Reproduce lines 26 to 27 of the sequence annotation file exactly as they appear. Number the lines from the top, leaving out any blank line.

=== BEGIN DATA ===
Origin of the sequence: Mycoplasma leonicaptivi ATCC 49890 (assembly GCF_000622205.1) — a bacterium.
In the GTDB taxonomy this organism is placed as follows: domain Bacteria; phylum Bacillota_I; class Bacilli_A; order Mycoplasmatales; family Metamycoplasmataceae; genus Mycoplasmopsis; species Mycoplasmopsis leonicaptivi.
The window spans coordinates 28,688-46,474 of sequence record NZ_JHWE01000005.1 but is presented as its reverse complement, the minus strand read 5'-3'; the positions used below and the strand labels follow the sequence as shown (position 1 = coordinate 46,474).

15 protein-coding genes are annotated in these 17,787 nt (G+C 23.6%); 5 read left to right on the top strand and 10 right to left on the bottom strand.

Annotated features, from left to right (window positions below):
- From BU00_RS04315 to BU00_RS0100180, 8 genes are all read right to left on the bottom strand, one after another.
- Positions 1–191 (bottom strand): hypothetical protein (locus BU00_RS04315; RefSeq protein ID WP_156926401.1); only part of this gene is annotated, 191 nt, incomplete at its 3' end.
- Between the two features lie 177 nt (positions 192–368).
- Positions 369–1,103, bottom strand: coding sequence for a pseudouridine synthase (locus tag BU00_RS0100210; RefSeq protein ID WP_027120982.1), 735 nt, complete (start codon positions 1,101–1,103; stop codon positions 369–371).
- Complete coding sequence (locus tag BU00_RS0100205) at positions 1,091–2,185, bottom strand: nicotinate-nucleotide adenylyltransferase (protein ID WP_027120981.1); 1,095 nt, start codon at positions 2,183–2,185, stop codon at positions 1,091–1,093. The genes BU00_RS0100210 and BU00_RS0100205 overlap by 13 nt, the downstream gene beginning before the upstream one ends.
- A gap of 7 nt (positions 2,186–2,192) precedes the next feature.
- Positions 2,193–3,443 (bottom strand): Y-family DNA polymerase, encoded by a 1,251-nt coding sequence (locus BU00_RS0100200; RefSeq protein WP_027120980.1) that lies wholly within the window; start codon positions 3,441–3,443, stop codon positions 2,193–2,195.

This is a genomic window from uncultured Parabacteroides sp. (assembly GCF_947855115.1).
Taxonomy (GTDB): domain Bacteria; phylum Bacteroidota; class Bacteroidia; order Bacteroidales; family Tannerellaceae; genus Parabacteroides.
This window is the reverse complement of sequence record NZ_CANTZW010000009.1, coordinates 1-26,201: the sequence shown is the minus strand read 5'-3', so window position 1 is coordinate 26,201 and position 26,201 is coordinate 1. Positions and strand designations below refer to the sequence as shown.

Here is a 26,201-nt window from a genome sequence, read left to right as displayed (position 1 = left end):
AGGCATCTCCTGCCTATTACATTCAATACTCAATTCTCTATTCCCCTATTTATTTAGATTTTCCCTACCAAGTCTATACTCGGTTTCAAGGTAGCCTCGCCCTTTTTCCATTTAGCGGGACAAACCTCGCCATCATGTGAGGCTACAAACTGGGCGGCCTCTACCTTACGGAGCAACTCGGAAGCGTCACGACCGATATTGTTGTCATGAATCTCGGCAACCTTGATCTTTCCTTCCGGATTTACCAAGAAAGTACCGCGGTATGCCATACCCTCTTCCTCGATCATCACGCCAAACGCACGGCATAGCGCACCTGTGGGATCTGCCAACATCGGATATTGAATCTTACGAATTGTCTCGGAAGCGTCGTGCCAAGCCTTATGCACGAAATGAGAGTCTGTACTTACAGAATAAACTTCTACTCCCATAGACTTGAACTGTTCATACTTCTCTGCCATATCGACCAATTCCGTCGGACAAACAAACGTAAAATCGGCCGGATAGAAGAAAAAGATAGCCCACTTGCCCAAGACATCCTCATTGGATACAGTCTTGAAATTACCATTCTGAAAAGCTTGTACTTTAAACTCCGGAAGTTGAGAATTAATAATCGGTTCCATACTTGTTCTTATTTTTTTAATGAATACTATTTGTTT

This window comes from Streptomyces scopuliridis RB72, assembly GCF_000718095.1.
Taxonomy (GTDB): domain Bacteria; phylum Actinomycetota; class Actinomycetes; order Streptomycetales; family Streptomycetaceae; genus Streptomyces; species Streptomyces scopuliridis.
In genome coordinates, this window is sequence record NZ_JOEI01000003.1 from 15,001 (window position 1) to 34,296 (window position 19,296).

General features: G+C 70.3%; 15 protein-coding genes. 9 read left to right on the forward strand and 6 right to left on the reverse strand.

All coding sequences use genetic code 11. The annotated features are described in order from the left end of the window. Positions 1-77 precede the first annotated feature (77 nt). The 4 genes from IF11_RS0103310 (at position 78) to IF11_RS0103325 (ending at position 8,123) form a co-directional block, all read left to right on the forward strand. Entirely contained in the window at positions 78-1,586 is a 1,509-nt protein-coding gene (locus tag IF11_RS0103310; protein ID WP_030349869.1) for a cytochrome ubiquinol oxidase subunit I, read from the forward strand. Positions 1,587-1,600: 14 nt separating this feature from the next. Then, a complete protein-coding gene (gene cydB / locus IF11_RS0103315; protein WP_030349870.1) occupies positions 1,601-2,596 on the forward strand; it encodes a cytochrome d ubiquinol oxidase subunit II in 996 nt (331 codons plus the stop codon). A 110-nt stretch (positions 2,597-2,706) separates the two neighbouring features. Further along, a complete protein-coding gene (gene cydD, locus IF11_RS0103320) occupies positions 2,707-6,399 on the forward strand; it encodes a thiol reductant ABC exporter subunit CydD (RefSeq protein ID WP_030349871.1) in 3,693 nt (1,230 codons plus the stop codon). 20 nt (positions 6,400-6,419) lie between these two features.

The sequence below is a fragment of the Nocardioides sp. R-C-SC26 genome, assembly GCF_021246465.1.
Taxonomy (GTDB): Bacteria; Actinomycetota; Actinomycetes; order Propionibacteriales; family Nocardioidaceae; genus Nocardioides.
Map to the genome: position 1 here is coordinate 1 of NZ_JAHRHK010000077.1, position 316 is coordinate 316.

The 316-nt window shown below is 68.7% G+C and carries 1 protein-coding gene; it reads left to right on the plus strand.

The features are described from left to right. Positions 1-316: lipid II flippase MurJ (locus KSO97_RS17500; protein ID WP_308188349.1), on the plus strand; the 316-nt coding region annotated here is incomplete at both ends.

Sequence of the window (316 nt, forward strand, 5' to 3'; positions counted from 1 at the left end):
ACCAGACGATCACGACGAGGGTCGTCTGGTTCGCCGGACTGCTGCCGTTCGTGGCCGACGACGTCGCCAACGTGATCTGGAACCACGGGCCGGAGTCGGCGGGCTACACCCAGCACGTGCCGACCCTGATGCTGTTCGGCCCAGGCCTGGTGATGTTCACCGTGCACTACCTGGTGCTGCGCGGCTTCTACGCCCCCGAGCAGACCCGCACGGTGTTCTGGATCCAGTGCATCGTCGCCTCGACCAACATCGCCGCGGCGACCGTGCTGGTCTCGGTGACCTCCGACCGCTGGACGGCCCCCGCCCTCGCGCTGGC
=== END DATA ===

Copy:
The 316-nt window shown below is 68.7% G+C and carries 1 protein-coding gene; it reads left to right on the plus strand.

The features are described from left to right. Positions 1-316: lipid II flippase MurJ (locus KSO97_RS17500; protein ID WP_308188349.1), on the plus strand; the 316-nt coding region annotated here is incomplete at both ends.